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Bury the Dead, Finborough Theatre – Review

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Pros: Irvin Shaw’s 1936 expressionist play about the futility of war is brilliantly brought to life by director Rafaella Marcus. Cons: This excellent staging does its best with a slightly uneven work, though the last third feels very much of its time. There’s always a lovely sense of expectation, going up the stairs to the Finborough Theatre. While the pub has recently been modernised and lost its old school atmosphere, the theatre remains unchanged and is as evocative as ever. ...

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A Funny Thing Happened on the Way to the Gynecologic Oncology Unit …, Finborough Theatre – Review.

A Funny Thing Happened On The Way To The Gynecologic Oncology Unit by Halley Feiffer.
Finborough Theatre, London.

Pros: A great comic turn from Cariad Lloyd, bouncing (sometimes literally) off an equally fine Rob Crouch. Cons: It’s not a title that slips of the tongue is it!  And if the title offends, then so will the play. So let’s start by getting that title out of the way.  I mean really, why would any sane person call a play A funny Thing Happened On The Way To The Gynecologic Oncology Unit At Memorial Sloan-Kettering Cancer Center Of New York? Perhaps ...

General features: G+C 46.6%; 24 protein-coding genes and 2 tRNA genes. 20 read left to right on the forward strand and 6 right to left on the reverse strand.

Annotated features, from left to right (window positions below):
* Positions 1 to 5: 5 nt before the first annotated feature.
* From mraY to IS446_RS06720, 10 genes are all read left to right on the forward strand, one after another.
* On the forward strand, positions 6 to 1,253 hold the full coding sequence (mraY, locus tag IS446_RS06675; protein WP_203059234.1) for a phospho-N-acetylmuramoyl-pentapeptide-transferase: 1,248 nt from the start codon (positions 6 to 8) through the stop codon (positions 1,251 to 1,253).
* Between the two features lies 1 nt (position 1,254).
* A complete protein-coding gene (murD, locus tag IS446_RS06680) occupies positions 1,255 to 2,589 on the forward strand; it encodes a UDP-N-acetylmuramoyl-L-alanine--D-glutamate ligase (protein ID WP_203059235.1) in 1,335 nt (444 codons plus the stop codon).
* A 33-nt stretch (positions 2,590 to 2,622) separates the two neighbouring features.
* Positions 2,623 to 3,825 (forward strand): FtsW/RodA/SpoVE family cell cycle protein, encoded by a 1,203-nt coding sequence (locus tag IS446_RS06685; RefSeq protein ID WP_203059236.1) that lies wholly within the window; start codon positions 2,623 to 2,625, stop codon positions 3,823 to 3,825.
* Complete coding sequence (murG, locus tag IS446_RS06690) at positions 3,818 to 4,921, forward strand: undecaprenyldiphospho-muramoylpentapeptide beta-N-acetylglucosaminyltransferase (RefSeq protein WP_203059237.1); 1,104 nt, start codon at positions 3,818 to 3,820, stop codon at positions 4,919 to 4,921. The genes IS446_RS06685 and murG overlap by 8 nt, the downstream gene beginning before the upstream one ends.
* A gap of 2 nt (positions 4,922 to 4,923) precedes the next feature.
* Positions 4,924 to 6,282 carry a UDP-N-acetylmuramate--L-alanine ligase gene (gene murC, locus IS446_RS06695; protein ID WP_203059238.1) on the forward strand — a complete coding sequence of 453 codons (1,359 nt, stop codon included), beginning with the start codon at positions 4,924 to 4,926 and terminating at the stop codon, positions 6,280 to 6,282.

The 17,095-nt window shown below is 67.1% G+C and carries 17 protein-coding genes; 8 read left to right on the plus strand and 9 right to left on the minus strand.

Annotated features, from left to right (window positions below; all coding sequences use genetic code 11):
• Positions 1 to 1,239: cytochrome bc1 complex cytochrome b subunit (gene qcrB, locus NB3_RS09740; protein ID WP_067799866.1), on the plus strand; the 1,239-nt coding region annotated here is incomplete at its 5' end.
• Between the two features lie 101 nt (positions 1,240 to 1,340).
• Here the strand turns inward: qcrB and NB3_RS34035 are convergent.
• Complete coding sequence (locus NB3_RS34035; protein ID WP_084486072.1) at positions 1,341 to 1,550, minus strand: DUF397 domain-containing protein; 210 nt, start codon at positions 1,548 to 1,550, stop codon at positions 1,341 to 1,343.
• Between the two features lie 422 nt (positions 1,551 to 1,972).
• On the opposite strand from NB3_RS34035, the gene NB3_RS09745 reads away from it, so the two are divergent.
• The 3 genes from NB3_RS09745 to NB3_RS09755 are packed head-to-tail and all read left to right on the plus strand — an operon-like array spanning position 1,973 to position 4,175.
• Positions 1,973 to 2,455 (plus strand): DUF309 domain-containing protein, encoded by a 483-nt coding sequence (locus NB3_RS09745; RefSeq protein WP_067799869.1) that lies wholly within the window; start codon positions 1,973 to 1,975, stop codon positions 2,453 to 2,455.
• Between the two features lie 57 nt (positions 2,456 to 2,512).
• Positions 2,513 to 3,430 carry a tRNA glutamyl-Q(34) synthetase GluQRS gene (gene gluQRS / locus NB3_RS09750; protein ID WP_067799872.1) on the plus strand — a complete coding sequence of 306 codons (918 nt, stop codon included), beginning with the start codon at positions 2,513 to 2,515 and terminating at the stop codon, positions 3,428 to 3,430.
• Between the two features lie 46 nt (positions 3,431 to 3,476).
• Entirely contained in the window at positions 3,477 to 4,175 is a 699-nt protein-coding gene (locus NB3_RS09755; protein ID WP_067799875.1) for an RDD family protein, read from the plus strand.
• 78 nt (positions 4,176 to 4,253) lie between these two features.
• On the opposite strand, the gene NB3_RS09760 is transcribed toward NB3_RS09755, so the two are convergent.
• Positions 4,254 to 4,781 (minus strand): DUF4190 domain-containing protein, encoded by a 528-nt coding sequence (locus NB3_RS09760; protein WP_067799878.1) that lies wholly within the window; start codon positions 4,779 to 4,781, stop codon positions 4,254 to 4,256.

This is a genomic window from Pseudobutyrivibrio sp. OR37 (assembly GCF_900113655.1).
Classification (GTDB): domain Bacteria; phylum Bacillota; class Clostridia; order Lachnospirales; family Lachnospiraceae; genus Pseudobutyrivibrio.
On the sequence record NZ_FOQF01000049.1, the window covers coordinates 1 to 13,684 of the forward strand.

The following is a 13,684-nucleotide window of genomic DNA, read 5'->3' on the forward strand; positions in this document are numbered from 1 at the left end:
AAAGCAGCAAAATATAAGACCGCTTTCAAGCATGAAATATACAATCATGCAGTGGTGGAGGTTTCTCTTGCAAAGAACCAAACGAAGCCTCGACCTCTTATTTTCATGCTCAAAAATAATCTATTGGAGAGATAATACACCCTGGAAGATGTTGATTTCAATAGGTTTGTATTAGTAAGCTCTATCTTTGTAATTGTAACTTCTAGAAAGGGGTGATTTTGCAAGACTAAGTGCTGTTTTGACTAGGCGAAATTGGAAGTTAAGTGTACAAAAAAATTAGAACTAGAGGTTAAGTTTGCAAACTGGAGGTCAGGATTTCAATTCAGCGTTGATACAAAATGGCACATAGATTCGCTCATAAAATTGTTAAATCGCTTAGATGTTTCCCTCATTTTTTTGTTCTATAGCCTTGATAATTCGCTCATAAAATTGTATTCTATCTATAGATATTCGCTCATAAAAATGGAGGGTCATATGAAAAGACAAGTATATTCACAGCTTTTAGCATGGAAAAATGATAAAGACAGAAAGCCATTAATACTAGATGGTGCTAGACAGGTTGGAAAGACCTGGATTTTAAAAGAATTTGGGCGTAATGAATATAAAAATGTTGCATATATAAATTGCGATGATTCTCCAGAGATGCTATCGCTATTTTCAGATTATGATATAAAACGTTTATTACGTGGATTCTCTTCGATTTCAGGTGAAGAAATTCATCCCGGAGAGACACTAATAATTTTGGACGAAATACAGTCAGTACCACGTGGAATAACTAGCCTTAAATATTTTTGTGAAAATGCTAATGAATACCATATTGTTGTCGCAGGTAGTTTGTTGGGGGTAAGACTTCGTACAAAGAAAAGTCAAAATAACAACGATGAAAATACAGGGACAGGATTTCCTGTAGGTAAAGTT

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Finborough Theatre – Venue Guide

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The Finborough Theatre www.finboroughtheatre.co.uk Seating capacity: 50 A brief history: The Finborough Theatre was founded in 1980, above the pub from which it took its name. The pub itself originating from 1868.  It soon forged its reputation as a location for new writing, and during the 1980s hosted numerous names that have gone on to become big in their own fields, from actors to writers. Why we love it: A versatile venue that can quickly be reconfigured for any type ...

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But It Still Goes On, Finborough Theatre – Review

Victor Gardener, Sophie Ward - by Scott Rylander

Pros: This never-before-seen play has funny moments and quirky characters. Cons: The meandering writing and cramped staging let it down. The Finborough, the dinky pub theatre above the plain but cosy Finborough Arms, is fond of rediscovering forgotten twentieth century plays. Sometimes, as with The Passing of the Third Floor Back last year, the attempts are charming and reasonably successful. This time, however, with war poet Robert Graves’ never-performed late-1929 play But It Still Goes On, the play feels as ...

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